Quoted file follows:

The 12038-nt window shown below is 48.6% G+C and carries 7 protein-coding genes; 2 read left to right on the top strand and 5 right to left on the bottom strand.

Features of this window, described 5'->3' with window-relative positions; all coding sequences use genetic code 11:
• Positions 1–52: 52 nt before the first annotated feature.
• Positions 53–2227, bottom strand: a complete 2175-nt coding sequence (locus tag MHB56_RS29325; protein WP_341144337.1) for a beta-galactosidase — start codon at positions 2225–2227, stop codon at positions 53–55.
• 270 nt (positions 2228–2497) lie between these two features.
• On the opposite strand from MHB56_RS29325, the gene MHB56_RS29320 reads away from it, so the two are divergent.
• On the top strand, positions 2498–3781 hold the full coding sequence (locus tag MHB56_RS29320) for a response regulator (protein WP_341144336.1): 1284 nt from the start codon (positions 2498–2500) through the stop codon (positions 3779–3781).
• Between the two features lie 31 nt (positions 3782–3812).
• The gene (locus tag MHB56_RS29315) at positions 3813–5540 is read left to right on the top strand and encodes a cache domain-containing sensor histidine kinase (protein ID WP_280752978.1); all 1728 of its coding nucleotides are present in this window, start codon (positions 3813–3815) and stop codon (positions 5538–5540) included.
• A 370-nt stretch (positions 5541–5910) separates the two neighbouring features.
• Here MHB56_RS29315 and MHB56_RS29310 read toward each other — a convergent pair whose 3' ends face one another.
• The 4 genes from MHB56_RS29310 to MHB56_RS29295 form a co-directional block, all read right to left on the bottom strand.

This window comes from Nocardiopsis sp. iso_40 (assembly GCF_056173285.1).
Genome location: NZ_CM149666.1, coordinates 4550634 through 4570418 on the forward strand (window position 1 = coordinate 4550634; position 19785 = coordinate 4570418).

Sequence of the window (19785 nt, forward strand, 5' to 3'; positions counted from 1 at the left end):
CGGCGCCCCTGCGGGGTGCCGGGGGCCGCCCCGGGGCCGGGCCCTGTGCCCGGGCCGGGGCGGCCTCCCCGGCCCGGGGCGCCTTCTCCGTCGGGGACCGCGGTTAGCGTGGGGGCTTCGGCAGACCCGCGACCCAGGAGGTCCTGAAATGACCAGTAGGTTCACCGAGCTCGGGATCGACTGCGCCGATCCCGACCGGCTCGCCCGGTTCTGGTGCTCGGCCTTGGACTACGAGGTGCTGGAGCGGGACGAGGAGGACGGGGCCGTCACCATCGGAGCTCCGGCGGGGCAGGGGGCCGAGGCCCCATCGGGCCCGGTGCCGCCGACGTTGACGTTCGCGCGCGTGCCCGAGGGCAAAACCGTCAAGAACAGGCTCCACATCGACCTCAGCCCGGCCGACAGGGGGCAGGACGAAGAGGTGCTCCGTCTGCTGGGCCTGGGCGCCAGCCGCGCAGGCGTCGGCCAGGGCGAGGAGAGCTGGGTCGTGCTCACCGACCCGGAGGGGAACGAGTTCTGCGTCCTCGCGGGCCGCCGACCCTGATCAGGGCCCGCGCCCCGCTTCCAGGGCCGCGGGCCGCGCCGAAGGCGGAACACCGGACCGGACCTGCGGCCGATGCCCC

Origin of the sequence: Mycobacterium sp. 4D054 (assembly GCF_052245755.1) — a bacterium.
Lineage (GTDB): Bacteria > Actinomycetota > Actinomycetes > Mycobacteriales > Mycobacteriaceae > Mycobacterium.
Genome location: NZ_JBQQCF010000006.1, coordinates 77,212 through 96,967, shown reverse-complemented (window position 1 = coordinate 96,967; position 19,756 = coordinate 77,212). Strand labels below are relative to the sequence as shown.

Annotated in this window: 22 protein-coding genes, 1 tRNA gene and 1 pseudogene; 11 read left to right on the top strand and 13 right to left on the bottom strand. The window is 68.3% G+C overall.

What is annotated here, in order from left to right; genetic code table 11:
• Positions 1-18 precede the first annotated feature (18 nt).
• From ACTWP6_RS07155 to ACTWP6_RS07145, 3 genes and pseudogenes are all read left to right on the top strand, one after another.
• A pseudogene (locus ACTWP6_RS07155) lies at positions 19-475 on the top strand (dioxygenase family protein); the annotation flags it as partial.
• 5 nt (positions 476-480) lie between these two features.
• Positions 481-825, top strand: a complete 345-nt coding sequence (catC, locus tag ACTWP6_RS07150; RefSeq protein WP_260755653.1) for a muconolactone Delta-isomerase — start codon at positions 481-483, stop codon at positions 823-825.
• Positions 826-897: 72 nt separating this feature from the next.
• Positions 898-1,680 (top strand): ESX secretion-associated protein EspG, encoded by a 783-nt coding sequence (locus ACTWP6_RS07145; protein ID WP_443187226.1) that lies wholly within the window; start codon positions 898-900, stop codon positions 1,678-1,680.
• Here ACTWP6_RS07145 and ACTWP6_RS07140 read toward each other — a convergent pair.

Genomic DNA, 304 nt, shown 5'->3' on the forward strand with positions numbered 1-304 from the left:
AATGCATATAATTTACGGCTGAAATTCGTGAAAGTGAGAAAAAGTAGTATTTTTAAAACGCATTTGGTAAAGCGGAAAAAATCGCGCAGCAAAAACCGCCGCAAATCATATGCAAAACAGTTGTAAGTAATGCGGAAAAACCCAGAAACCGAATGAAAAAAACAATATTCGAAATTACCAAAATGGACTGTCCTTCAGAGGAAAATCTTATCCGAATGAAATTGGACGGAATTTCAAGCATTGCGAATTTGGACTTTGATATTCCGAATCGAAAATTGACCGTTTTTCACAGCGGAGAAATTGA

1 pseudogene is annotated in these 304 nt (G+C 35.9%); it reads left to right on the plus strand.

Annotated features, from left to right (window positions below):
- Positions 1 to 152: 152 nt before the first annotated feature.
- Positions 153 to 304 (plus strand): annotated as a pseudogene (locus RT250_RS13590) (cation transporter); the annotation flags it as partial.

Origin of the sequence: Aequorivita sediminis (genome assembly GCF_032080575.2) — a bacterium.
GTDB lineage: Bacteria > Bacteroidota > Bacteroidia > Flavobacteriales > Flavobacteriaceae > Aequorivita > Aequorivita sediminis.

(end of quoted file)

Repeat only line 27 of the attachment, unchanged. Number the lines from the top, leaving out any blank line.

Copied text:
• Positions 826-897: 72 nt separating this feature from the next.